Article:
(On and à propos Tibor Várady’s book Goose-Downs and History)

The secret source of Humour itself is not joy, but sorrow.

(Mark Twain)

Lieutenant Nikola Tepić was the half-brother of Major Milan Tepić, the latter well-known for having blown himself up along with an ammunition depot at Bjelovar to prevent it from falling into Croatian hands while fighting for Serbia in the war that would eventually disrupt Yugoslavia. Major Tepić later had streets, squares and parks named after him in Serbia. Yet my introduction here is less about him than about his less famous half-brother, who commanded the military reconnaissance unit in Csáktornya (today Čakovec in Croatia). Nikola was a man of good humour, keen observation and reasonable patience, although not immune to fits of superciliousness and prone to reach the end of his tether on occasion. This would happen particularly when the rank and file had had a good rest after one of those gruelling military exercises that left everyone drained. Then slowly it all began anew. Tension reasserted itself among various national and ethnic groups. Whispered slurs against Gypsies and Shiptars (Albanians) would become increasingly vociferous, until absurd conflicts began to escalate, fed by God only knows what violent sentiments and motivations, to the point when it was the slim against the fat, the short against the tall, you name it. Lieutenant Tepić watched this for some time, but after a while he could not take it any more. He sounded the alarm, whipped everyone into full combat gear, then assumed position at the head of the file – yes, in person, this official Marathon champion of the Yugoslav People’s Army – and hit it off in a brisk double march, the wings of the barrack gates flung wide open before him.

Through hills and dales, woods and fields, thorns and thickets, under birds on trees and poles, past watchmen’s huts they went, this trailing company hard on the heels of Nikola. By the time the good lieutenant decided to relent at last, the men’s tongues lolled from their mouths to the ground. They could barely muster a stagger. In fact, upon catching up with their commander, some of them stopped and bent over hands on knees, panting and coughing so hard they nearly spat out their lungs. A few even vomited. Before ordering a break after so many kilometres, lieutenant Tepić took off his cap, smoothed over his bristly hair and, truth be told a little out of breath himself, addressed his sergeant, whose face had turned from purple to ash gray.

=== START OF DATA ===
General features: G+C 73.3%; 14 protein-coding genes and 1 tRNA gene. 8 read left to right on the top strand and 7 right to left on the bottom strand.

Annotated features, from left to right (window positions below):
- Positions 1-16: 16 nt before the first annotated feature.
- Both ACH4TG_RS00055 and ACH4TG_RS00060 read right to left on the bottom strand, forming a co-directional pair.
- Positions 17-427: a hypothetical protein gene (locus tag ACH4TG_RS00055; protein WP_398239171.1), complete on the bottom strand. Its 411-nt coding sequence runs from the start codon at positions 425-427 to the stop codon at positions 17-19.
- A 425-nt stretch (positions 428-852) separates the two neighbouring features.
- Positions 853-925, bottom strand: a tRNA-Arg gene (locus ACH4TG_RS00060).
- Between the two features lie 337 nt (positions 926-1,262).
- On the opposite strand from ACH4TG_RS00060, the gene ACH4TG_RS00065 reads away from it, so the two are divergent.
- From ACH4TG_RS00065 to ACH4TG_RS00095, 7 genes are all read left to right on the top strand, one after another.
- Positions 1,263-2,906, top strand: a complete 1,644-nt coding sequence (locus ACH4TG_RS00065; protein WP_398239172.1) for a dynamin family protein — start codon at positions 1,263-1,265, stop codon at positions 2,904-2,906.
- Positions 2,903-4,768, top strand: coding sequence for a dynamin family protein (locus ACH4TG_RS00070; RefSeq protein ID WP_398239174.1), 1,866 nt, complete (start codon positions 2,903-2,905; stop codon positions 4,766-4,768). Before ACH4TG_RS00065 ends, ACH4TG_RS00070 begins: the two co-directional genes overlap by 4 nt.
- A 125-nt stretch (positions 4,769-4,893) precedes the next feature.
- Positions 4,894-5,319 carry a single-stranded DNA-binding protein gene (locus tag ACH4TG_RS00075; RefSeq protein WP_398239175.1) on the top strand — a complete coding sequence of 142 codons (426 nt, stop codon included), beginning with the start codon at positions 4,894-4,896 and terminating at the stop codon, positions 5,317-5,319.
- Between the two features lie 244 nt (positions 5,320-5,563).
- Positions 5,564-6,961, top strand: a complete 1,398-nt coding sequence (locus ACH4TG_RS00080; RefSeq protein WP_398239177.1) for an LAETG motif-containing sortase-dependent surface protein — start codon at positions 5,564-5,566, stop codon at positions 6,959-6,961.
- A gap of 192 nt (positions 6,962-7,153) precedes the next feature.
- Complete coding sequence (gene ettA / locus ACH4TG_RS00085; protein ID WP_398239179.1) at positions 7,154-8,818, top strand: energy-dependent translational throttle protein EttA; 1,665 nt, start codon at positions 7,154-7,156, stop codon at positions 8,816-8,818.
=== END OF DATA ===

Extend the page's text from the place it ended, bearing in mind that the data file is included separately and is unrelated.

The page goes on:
“See, Balázs, how alike they all are now”, he said.

Without saying a word more, he issued the command to set up camp. That night, the rank and file slept after their forced march like the camp prisoners in Miklós Radnóti’s Seventh Eclogue. There was no quarrel. Before he went to sleep, the sergeant himself listened to the trickle of the nearby stream for a while, and nodded in satisfaction when he heard the lieutenant snore in his tent. Then he, too, was carried away on the wings of dreams to some place far away he can no longer remember.

Was it to Újvidék? Or Novi Sad? Same town, different language. Home, anyway.

Well, Tibor Várady, in his new book exploring the legal estate of his father and grandfather in Nagybecskerek (today Zrenjanin in Serbia) – nota bene, this is the point where the anecdote related above becomes relevant – quotes Nobel Prize winner Imre Kertész, specifically from page 16 of his book A végső kocsma (“The Last Tavern”), where the author states peremptorily that being “Jewish” is not a clear-cut category except for anti-Semites, especially now that this race has not really been looked upon with sympathy. Várady adds that this observation also applies to Hungarians residing in Vojvodina or, as it was called by Hungarians back then, the Southern Province. The same is true for any other group of people. He continues by suggesting that no human being can be unambiguously identified by his association with race, ethnicity, or even history. Which is not to say he denies the right of a group to avow a common lot. For such communities of fate do exist. At this point, the author navigates onto literary waters, asserting that, at times, we are all more alike than dissimilar. PERHAPS WHEN WE RUN OUT OF STEAM, quoting this time not Radnóti, but another great Hungarian poet, Dezső Kosztolányi, who relates the poignant story of a fatigued tour guide becoming an ordinary tourist in his utter exhaustion. Someone like the next man. To some extent, the description fits lieutenant Tepić, who could hardly be surmised to have read Kosztolányi.